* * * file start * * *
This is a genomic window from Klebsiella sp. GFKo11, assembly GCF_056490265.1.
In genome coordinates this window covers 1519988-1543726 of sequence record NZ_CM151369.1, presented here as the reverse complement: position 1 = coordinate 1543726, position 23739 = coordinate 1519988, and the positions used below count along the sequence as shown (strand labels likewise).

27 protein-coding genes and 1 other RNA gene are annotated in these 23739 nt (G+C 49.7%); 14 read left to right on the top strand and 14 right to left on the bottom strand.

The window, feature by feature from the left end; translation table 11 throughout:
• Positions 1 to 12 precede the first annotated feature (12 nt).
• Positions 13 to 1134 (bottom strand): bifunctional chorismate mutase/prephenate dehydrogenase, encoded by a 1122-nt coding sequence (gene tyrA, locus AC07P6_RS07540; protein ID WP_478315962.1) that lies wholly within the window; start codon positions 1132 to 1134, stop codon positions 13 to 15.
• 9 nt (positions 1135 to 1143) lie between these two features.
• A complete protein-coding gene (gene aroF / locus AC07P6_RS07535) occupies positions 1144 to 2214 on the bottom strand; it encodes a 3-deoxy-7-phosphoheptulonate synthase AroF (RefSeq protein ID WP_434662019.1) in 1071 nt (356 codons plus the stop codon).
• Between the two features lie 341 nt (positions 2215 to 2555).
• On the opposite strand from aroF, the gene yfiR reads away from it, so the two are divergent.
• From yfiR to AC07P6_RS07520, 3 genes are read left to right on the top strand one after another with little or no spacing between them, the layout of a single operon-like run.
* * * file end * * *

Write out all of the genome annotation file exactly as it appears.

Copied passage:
This is a genomic window from Klebsiella sp. GFKo11, assembly GCF_056490265.1.
In genome coordinates this window covers 1519988-1543726 of sequence record NZ_CM151369.1, presented here as the reverse complement: position 1 = coordinate 1543726, position 23739 = coordinate 1519988, and the positions used below count along the sequence as shown (strand labels likewise).

27 protein-coding genes and 1 other RNA gene are annotated in these 23739 nt (G+C 49.7%); 14 read left to right on the top strand and 14 right to left on the bottom strand.

The window, feature by feature from the left end; translation table 11 throughout:
• Positions 1 to 12 precede the first annotated feature (12 nt).
• Positions 13 to 1134 (bottom strand): bifunctional chorismate mutase/prephenate dehydrogenase, encoded by a 1122-nt coding sequence (gene tyrA, locus AC07P6_RS07540; protein ID WP_478315962.1) that lies wholly within the window; start codon positions 1132 to 1134, stop codon positions 13 to 15.
• 9 nt (positions 1135 to 1143) lie between these two features.
• A complete protein-coding gene (gene aroF / locus AC07P6_RS07535) occupies positions 1144 to 2214 on the bottom strand; it encodes a 3-deoxy-7-phosphoheptulonate synthase AroF (RefSeq protein ID WP_434662019.1) in 1071 nt (356 codons plus the stop codon).
• Between the two features lie 341 nt (positions 2215 to 2555).
• On the opposite strand from aroF, the gene yfiR reads away from it, so the two are divergent.
• From yfiR to AC07P6_RS07520, 3 genes are read left to right on the top strand one after another with little or no spacing between them, the layout of a single operon-like run.